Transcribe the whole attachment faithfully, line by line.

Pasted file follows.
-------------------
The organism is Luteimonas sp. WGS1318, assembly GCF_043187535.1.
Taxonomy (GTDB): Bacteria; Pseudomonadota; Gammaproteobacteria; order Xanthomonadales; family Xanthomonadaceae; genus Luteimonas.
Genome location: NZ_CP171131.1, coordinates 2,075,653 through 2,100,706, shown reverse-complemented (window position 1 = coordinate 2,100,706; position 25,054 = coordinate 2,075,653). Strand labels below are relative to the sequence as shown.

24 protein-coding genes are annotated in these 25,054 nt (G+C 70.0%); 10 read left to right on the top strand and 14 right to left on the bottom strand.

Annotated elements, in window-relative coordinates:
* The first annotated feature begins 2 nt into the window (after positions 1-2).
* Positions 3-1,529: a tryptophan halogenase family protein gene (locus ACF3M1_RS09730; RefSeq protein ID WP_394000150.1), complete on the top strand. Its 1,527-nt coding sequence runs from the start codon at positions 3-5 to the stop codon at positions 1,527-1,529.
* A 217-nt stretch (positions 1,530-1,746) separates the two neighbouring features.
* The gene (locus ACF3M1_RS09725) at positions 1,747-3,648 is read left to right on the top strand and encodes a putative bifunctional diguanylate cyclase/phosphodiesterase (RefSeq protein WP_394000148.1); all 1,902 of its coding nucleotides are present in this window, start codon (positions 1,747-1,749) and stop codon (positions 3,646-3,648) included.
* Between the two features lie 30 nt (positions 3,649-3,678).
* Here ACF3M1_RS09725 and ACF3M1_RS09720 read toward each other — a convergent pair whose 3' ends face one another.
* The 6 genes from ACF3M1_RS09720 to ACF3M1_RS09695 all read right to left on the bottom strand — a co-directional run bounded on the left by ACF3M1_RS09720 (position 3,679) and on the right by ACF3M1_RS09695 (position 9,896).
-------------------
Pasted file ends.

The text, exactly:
The organism is Luteimonas sp. WGS1318, assembly GCF_043187535.1.
Taxonomy (GTDB): Bacteria; Pseudomonadota; Gammaproteobacteria; order Xanthomonadales; family Xanthomonadaceae; genus Luteimonas.
Genome location: NZ_CP171131.1, coordinates 2,075,653 through 2,100,706, shown reverse-complemented (window position 1 = coordinate 2,100,706; position 25,054 = coordinate 2,075,653). Strand labels below are relative to the sequence as shown.

24 protein-coding genes are annotated in these 25,054 nt (G+C 70.0%); 10 read left to right on the top strand and 14 right to left on the bottom strand.

Annotated elements, in window-relative coordinates:
* The first annotated feature begins 2 nt into the window (after positions 1-2).
* Positions 3-1,529: a tryptophan halogenase family protein gene (locus ACF3M1_RS09730; RefSeq protein ID WP_394000150.1), complete on the top strand. Its 1,527-nt coding sequence runs from the start codon at positions 3-5 to the stop codon at positions 1,527-1,529.
* A 217-nt stretch (positions 1,530-1,746) separates the two neighbouring features.
* The gene (locus ACF3M1_RS09725) at positions 1,747-3,648 is read left to right on the top strand and encodes a putative bifunctional diguanylate cyclase/phosphodiesterase (RefSeq protein WP_394000148.1); all 1,902 of its coding nucleotides are present in this window, start codon (positions 1,747-1,749) and stop codon (positions 3,646-3,648) included.
* Between the two features lie 30 nt (positions 3,649-3,678).
* Here ACF3M1_RS09725 and ACF3M1_RS09720 read toward each other — a convergent pair whose 3' ends face one another.
* The 6 genes from ACF3M1_RS09720 to ACF3M1_RS09695 all read right to left on the bottom strand — a co-directional run bounded on the left by ACF3M1_RS09720 (position 3,679) and on the right by ACF3M1_RS09695 (position 9,896).